230px-EKG VF

ECG lead showing VF


Ventricular fibrillation (V-fib or VF) is a condition in which there is uncoordinated contraction of the cardiac muscle of the ventricles in the heart, making them quiver rather than contract properly. While there is activity, it is undetectable by palpation (feeling) at major pulse points of the carotid and femoral arteries especially by the lay person. Such an arrhythmia is only confirmed by electrocardiography. Ventricular fibrillation is a medical emergency that requires prompt Basic Life Support interventions because should the arrhythmia continue for more than a few seconds, it will likely degenerate further into asystole ("flatline"). The condition results in cardiogenic shock, cessation of effective blood circulation, and sudden cardiac death (SCD) will result in a matter of minutes. If however the patient is revived after a sufficient period (at room temperature, roughly 5 minutes) of cerebral hypoxia, the patient could sustain irreversible brain damage and possibly be left brain dead (death often occurs if normal sinus rhythm is not restored within 90 seconds of the onset of VF, especially if it has degenerated further into asystole).


Ventricular fibrillation is a medical emergency and must be treated immediately to save a person's life. If a person having a VF episode collapses at home or becomes unconscious, call the local emergency number (such as 911). While waiting for help, place the person’s head and neck in line with the rest of the body to help make breathing easier. Start CPR with mouth-to-mouth breathing and chest compressions. Continue to do this until the person becomes alert or help arrives. VF is treated by delivering a quick electric shock through the chest using a device called an external defibrillator. The electrical shock can immediately restore the heartbeat to a normal rhythm. Medicines may be given to control the heartbeat and heart function. People with heart muscle damage may need additional procedures, including a heart transplant. A cardiologist will look for potential causes of the VF. An implantable cardioverter defibrillator (ICD) may be recommended for those who survive a VF attack and are at risk for future ones. The ICD can help prevent sudden cardiac death. Moderate hypothermia therapy may be used on people who remain in a coma after treatment. This involves keeping the person slightly below normal body temperature for several hours. Such therapy has been shown to improve the outcome and reduce death. [1]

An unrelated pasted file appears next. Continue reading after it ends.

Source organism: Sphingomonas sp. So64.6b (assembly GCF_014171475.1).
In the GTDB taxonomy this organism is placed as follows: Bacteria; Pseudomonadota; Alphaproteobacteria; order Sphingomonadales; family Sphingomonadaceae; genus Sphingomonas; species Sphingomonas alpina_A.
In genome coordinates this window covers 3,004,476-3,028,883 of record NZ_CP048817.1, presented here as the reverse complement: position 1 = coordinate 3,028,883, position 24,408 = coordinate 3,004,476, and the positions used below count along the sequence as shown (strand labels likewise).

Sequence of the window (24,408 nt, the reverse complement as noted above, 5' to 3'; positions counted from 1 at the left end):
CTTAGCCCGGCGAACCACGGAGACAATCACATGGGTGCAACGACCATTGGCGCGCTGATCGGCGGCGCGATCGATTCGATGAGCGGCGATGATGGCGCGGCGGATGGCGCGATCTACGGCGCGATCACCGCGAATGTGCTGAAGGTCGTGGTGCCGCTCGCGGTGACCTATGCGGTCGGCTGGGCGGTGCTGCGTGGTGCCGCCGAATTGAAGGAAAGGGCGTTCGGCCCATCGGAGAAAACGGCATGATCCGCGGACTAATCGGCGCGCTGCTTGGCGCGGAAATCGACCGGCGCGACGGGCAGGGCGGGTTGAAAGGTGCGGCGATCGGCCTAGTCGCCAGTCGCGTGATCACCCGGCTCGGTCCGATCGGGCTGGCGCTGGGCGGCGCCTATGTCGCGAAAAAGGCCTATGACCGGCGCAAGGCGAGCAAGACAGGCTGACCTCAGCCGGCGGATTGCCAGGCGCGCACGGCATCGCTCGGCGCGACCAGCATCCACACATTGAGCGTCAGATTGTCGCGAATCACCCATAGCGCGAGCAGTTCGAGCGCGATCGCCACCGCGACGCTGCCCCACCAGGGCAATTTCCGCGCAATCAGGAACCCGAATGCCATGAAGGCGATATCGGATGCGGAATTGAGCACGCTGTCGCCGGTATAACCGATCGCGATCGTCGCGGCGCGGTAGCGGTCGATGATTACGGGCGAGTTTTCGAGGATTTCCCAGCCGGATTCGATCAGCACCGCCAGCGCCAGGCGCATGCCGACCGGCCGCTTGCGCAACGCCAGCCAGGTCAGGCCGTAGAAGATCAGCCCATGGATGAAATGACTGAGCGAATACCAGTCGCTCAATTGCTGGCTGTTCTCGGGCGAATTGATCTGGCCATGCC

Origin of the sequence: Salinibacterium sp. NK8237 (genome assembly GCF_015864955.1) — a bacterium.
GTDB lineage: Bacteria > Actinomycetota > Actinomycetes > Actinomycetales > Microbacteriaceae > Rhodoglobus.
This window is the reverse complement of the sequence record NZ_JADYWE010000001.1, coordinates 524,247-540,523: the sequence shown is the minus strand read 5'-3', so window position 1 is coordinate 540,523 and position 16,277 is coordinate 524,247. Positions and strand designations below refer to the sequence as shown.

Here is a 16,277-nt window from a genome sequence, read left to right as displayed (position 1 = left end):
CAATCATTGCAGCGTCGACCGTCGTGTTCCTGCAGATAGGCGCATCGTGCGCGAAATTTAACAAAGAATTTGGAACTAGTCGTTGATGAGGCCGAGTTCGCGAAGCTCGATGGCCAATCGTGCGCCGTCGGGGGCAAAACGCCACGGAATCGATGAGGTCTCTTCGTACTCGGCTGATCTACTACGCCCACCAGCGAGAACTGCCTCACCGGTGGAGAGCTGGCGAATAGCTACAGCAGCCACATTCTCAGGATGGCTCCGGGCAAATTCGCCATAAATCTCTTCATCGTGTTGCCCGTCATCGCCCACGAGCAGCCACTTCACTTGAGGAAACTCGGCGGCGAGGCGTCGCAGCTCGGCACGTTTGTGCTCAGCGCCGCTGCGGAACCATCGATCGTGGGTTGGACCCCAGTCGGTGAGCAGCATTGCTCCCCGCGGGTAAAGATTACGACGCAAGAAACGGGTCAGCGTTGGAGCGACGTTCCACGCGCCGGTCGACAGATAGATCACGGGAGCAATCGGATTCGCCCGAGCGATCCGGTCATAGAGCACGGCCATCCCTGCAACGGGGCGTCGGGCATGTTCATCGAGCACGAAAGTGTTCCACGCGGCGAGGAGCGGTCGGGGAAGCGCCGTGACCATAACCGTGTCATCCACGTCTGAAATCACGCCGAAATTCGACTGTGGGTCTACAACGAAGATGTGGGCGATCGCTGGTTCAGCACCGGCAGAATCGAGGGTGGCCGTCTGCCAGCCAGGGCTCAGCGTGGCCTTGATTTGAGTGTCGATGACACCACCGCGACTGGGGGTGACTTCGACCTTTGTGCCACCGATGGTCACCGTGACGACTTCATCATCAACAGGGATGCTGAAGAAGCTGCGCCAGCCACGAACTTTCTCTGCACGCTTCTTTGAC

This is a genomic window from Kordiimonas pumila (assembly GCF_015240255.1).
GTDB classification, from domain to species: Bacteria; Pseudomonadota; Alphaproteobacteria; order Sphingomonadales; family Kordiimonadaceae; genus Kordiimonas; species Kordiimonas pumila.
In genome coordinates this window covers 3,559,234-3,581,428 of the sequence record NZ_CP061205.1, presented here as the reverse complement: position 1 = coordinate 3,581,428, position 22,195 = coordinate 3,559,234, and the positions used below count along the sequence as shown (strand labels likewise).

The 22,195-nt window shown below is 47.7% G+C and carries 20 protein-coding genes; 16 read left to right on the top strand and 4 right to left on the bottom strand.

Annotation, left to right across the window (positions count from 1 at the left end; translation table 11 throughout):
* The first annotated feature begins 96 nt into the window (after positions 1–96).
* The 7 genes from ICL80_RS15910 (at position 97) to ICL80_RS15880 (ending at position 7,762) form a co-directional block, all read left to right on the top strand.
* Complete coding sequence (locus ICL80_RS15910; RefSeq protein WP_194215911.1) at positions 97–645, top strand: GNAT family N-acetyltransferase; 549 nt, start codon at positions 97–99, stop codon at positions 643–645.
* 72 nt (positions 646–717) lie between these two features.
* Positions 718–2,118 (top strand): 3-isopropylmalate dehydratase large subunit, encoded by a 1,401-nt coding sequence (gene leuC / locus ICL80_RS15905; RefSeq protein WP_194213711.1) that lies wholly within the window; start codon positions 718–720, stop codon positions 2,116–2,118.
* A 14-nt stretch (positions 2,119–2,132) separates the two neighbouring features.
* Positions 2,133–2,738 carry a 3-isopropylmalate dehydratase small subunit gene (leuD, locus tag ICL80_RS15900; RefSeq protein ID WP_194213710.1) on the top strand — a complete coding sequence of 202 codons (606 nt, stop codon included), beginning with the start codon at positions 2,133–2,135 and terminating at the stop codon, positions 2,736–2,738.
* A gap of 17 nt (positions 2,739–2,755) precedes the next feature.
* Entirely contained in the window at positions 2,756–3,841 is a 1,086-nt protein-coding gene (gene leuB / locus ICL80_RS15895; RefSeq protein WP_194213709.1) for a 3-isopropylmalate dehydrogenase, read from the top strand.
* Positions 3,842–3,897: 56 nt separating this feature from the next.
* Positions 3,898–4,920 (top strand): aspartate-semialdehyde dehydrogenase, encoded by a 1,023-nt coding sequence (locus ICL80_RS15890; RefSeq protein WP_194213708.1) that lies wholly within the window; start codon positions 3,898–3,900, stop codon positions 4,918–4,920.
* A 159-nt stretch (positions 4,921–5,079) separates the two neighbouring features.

Electric defibrillator[]

The condition can often be reversed by the electric discharge of direct current from a defibrillator. Although a defibrillator is designed to correct the problem, and its effects can be dramatic, it is not always successful.

Implantable electric defibrillator[]

In patients at high risk of ventricular fibrillation, the use of an implantable cardioverter defibrillator has been shown to be beneficial.

Precordial thump[]

If no defibrillator is available, a precordial thump can be delivered at the onset of VF for a small chance to regain cardiac function. However, research has shown that the precordial thump releases no more than 30 joules of energy[citation needed]. This is far less than the 200–360 J typically used to bring about normal sinus rhythm. Consequently, in the hospital setting, this treatment is not used.

Antiarrhythmic agents[]

Anti-arrhythmic agents like amiodarone or lidocaine can help, but, unlike atrial fibrillation, ventricular fibrillation rarely reverses spontaneously in large adult mammals. Drug therapy with anti-arrhythmic agents in ventricular fibrillation does not replace defibrillation and is not the first priority, but is sometimes needed in cases where initial defibrillation attempts are not successful.


  1. PubMed Health. "Ventricular fibrillation". June 1, 2010. [1]


See also[]

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